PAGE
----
JERRE S. WILLIAMS, Circuit Judge:
Appellant John Paul Jones, a former Texas Tech University (University) student and campus activist, was charged by a University official with possession of marijuana at an April 1, 1978 campus demonstration, a violation of the University Code of Student Affairs. A University discipline committee found Jones guilty of the charged offense and recommended that he be placed on probation and restricted from leadership in any campus organization for one year. The recommended penalty was imposed after the committee's decision was upheld on appeal. On May 1, 1979, Jones filed this suit against the University and several of its officials under 42 U.S.C. § 1983, complaining that the procedures pursuant to which he was placed on probation and restricted from campus leadership activity violated his Fourteenth Amendment due process rights. The district court dismissed the suit as res judicata on the basis that Jones had waived
I. THE FACTS
A. Disciplinary Proceedings
Appellant Jones is a former Texas Tech University student who played an active leadership role in a student organization, Concerned and Political Students (CAPS). On April 1, 1978, Jones participated in a campus demonstration sponsored by CAPS, the central purpose of which was to protest all anti-marijuana laws. At the demonstration, Moses Turner, the University's Dean of Student Life, observed Jones smoking a cigarette which Turner suspected was marijuana. Turner summoned Jones to his office on April 3, 1978, where Jones was furnished with written notice that the charge against him was possession of marijuana on April 1 in violation of the University's Code of Student Affairs. On April 7, University staff member George Scott conducted a taped interview with Jones concerning the April 1 incident. During the interview, Jones refused to answer questions with respect to his use or possession of marijuana at the demonstration without his attorney present. Scott informed Jones that he had a right to an adviser or attorney who could be present and advise him at any hearing but who could not participate as an advocate therein.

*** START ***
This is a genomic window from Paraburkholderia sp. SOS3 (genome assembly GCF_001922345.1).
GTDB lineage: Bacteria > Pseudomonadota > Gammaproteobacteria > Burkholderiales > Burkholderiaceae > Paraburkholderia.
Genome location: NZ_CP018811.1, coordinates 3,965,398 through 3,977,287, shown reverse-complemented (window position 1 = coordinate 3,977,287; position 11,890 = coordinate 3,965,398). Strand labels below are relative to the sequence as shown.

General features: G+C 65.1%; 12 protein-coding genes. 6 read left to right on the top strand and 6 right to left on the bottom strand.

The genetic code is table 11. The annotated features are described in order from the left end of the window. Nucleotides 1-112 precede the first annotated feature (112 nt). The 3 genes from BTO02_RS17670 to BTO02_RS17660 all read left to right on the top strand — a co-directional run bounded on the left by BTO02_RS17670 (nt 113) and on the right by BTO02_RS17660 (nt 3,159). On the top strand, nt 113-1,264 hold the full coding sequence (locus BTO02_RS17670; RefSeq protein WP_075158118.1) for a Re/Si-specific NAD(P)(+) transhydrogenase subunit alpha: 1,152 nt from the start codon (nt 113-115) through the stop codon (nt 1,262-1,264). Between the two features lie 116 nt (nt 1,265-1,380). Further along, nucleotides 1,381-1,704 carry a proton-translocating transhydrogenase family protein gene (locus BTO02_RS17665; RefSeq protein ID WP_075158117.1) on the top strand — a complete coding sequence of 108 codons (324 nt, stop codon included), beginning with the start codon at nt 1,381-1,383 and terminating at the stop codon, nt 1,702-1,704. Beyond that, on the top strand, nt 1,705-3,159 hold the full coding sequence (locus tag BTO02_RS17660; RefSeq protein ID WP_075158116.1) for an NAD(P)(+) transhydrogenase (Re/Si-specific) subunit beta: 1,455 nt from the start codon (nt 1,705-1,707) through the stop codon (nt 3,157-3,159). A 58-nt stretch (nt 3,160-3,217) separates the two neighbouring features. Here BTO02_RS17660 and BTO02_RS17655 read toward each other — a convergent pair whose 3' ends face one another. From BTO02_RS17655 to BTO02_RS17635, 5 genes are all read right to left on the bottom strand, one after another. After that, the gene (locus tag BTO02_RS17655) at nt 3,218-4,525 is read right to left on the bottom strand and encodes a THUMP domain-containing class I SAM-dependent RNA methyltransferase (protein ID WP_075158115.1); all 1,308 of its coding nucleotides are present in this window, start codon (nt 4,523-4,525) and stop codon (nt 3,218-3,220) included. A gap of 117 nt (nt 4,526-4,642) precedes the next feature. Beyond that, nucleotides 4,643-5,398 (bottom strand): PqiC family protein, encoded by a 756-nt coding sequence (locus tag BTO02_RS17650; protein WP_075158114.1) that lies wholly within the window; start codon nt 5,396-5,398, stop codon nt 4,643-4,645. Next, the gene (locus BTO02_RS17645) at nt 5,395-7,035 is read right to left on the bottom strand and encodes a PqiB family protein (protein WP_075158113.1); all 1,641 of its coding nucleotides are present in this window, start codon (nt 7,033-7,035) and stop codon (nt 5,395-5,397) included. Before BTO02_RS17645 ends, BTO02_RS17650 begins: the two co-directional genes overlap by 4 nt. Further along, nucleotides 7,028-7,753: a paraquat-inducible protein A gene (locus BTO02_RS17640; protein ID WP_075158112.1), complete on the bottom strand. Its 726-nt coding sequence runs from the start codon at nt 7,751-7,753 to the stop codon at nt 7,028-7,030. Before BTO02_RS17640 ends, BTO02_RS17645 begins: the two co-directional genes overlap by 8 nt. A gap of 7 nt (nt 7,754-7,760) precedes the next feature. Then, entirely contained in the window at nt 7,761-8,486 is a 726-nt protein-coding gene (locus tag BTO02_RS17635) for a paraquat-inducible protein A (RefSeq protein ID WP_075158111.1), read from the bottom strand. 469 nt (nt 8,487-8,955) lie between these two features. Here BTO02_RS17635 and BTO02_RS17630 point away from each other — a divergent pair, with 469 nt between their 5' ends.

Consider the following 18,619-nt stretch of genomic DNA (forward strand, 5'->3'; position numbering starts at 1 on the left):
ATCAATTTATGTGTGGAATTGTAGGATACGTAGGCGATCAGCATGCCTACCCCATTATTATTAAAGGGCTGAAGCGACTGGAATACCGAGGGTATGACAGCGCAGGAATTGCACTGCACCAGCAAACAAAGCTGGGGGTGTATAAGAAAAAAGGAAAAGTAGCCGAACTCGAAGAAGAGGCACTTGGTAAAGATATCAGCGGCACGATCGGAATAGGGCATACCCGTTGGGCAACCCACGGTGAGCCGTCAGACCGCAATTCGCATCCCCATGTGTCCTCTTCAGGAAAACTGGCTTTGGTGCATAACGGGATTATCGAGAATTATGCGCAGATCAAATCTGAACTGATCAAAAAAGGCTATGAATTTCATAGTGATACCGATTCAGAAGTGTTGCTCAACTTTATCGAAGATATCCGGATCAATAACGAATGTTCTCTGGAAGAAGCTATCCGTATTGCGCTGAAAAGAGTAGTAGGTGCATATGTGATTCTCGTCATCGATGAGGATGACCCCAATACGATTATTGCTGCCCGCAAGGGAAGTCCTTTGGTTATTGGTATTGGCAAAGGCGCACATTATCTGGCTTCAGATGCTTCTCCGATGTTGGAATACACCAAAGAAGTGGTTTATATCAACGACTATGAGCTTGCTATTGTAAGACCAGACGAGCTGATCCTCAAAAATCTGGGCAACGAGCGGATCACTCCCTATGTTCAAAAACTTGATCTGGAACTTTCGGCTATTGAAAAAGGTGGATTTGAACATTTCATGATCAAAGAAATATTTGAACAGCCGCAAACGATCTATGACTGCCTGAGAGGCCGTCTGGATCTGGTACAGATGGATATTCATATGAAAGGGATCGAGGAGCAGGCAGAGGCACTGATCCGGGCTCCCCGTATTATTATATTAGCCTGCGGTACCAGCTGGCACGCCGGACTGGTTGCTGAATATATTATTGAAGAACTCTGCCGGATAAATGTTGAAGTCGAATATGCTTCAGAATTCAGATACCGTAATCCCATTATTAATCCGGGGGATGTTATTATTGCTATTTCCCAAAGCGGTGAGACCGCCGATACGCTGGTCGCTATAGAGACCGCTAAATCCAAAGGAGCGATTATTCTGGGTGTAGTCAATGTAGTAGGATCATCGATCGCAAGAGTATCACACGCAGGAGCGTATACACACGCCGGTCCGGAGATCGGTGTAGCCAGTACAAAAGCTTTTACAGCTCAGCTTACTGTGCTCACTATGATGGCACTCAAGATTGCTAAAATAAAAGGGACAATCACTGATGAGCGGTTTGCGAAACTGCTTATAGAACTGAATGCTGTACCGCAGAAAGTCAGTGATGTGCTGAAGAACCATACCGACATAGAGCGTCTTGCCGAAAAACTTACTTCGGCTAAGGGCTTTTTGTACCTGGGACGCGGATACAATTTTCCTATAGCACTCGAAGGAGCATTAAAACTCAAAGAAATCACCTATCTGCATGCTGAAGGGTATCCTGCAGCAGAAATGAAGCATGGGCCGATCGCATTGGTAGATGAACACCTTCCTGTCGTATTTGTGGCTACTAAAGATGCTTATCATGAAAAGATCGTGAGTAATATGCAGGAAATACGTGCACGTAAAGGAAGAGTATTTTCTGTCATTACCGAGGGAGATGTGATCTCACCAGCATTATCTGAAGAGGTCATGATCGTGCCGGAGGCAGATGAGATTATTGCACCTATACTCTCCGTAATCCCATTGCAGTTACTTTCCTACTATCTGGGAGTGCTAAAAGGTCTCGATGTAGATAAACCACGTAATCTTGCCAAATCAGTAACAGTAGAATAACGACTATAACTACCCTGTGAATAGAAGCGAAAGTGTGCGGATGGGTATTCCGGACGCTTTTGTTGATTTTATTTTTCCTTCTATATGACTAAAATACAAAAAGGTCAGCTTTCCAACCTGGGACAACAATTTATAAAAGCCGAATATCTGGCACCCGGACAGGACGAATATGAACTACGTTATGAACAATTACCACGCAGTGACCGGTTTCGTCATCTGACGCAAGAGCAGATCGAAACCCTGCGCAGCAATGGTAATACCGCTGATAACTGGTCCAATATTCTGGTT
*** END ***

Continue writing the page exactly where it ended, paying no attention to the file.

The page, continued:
On April 13, 1978, a hearing was held before the University Discipline Committee (UDC), chaired by defendant Dr. Robert Marlett. Jones made no effort to contact a lawyer between April 7 and April 13, and he therefore appeared at the hearing without counsel. At the hearing, three items of evidence were introduced: the tape recording of the meeting with Scott; a one-paragraph memo from Dr. Turner stating that he had observed Jones in possession of marijuana on April 1; and an envelope containing a cigarette which appeared to contain marijuana. Jones was the sole live witness. He answered some of the committee's questions, but in response to other questions he pled the Fifth Amendment or refused to answer without a lawyer present. Although he was offered the opportunity to do so, Jones presented no evidence in his own behalf. On April 20, 1978, Jones was notified that the UDC had found him guilty of the charged offense and recommended that he be placed on probation and restricted from leadership in any campus organization. The probationary period was to remain in effect until May of 1979.